University of Calgary research leads to brain cancer clinical trial (with video)

Tuesday, 14 October, 2014
Interview pix with lead researcher Artee Luchman, PhD, and oncologist Dr. Greg Cairncross.

Interview pix with lead researcher Artee Luchman, PhD, and oncologist Dr. Greg Cairncross.

Please see embedded my in-depth video interviews with lead researcher Artee Luchman, PhD, and oncologist Dr. Greg Cairncross (director of SACRI) in the following press release from the University of Calgary’s Hotchkiss Brain Institute (HBI) and Southern Alberta Cancer Research Institute (SACRI).

note: The researchers’ Clinical Cancer Research paper can be found at this link, “Dual mTORC1/2 Blockade Inhibits Glioblastoma Brain Tumor Initiating Cells In Vitro and In Vivo and Synergizes with Temozolomide to Increase Orthotopic Xenograft Survival“.

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October 14, 2014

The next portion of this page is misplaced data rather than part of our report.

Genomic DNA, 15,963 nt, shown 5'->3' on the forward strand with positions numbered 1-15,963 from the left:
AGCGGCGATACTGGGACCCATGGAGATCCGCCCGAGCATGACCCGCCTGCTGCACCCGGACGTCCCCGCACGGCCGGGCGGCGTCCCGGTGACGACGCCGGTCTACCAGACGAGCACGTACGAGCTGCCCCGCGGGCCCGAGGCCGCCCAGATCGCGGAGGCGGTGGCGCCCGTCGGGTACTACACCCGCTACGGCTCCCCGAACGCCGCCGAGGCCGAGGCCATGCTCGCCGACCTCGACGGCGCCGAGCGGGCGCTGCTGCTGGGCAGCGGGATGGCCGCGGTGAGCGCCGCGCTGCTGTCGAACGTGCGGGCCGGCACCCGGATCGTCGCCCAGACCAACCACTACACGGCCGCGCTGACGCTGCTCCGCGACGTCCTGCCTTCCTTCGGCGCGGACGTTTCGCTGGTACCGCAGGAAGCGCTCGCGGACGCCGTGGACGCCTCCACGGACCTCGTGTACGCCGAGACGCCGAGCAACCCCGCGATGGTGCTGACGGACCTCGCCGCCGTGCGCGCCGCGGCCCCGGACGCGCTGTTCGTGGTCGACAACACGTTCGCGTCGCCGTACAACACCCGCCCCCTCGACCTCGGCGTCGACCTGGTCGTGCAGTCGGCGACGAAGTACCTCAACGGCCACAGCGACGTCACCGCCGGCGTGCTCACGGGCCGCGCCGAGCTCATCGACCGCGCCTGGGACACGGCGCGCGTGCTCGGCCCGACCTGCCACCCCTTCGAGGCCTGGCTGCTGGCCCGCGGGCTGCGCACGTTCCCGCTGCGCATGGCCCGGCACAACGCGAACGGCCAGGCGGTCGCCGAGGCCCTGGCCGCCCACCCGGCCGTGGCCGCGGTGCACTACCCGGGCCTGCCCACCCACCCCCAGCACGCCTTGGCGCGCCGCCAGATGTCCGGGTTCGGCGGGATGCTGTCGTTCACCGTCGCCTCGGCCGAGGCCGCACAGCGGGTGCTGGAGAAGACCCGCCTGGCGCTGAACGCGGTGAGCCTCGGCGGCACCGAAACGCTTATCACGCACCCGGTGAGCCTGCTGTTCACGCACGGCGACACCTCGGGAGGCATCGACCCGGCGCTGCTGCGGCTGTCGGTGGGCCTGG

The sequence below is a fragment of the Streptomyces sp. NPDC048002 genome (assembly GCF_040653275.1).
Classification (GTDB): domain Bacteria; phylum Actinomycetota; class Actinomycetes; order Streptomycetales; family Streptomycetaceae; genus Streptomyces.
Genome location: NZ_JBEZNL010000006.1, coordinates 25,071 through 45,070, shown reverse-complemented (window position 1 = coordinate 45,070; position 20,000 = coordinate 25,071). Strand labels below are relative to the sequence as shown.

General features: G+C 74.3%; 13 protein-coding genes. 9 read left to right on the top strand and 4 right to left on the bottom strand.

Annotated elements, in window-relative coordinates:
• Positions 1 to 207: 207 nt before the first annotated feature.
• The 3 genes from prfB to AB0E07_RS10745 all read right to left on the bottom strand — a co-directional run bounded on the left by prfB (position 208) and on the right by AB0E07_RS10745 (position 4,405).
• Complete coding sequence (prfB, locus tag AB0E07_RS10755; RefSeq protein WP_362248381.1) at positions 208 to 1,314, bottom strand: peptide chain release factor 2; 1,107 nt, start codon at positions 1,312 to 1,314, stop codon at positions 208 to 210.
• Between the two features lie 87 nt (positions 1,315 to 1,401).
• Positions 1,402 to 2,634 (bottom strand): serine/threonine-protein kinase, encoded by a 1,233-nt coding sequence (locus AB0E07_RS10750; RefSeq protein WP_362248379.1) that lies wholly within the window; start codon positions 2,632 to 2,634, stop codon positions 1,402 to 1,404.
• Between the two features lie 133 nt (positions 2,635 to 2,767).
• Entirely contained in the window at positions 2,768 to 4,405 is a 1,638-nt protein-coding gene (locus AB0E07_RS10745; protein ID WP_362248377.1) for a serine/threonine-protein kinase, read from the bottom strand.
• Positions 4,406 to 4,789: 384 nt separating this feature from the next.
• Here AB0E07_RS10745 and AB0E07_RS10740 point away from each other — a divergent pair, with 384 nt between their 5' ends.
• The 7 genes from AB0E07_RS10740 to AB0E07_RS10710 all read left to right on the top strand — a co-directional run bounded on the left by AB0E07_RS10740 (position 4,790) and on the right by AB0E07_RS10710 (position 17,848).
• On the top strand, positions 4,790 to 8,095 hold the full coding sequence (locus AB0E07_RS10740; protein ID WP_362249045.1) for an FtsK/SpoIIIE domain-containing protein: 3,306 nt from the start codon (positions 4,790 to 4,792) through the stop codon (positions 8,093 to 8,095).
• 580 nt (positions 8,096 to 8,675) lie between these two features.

University of Calgary research leads to brain cancer clinical trial

Researchers at the University of Calgary’s Hotchkiss Brain Institute (HBI) and Southern Alberta Cancer Research Institute (SACRI) have made a discovery that could prolong the life of people living with glioblastoma – the most aggressive type of brain cancer. Samuel Weiss, PhD, Professor and Director of the HBI, and Research Assistant Professor Artee Luchman, PhD, and colleagues, published their work today in Clinical Cancer Research, which is leading researchers to start a human phase I/II clinical trial as early as Spring 2015.

Researchers used tumour cells derived from 100 different glioblastoma patients to test drugs that could target the disease. When these human brain tumour-initiating cells were inserted into an animal model, researchers discovered that when using a drug, AZD8055, combined with Temozolomide (TMZ) – a drug already taken by most glioblastoma patients – the life of the animals was extended by 30 per cent.